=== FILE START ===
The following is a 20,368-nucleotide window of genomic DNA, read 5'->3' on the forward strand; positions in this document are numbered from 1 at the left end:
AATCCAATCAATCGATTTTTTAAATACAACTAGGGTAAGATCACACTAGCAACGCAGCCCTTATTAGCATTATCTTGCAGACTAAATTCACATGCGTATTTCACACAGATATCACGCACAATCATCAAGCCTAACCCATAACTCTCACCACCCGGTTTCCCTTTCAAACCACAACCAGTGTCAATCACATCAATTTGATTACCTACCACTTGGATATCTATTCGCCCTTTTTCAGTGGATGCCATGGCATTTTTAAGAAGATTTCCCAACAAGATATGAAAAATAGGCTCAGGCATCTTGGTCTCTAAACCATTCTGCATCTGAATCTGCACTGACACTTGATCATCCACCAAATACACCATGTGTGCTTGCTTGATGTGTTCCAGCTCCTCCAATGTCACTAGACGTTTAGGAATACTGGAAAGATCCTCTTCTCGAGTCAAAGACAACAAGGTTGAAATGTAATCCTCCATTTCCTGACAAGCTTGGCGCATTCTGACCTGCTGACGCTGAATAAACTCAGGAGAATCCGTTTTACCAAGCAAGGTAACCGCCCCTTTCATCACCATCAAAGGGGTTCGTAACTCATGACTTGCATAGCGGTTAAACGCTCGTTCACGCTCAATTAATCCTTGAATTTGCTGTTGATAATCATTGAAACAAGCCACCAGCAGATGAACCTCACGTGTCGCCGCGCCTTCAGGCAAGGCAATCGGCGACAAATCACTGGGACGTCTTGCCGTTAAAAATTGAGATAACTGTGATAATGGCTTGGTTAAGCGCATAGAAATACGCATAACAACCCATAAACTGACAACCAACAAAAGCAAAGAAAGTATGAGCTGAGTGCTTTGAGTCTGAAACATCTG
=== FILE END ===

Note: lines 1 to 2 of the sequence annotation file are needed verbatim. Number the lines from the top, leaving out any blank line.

The following is a 20,368-nucleotide window of genomic DNA, read 5'->3' on the forward strand; positions in this document are numbered from 1 at the left end:
AATCCAATCAATCGATTTTTTAAATACAACTAGGGTAAGATCACACTAGCAACGCAGCCCTTATTAGCATTATCTTGCAGACTAAATTCACATGCGTATTTCACACAGATATCACGCACAATCATCAAGCCTAACCCATAACTCTCACCACCCGGTTTCCCTTTCAAACCACAACCAGTGTCAATCACATCAATTTGATTACCTACCACTTGGATATCTATTCGCCCTTTTTCAGTGGATGCCATGGCATTTTTAAGAAGATTTCCCAACAAGATATGAAAAATAGGCTCAGGCATCTTGGTCTCTAAACCATTCTGCATCTGAATCTGCACTGACACTTGATCATCCACCAAATACACCATGTGTGCTTGCTTGATGTGTTCCAGCTCCTCCAATGTCACTAGACGTTTAGGAATACTGGAAAGATCCTCTTCTCGAGTCAAAGACAACAAGGTTGAAATGTAATCCTCCATTTCCTGACAAGCTTGGCGCATTCTGACCTGCTGACGCTGAATAAACTCAGGAGAATCCGTTTTACCAAGCAAGGTAACCGCCCCTTTCATCACCATCAAAGGGGTTCGTAACTCATGACTTGCATAGCGGTTAAACGCTCGTTCACGCTCAATTAATCCTTGAATTTGCTGTTGATAATCATTGAAACAAGCCACCAGCAGATGAACCTCACGTGTCGCCGCGCCTTCAGGCAAGGCAATCGGCGACAAATCACTGGGACGTCTTGCCGTTAAAAATTGAGATAACTGTGATAATGGCTTGGTTAAGCGCATAGAAATACGCATAACAACCCATAAACTGACAACCAACAAAAGCAAAGAAAGTATGAGCTGAGTGCTTTGAGTCTGAAACATCTG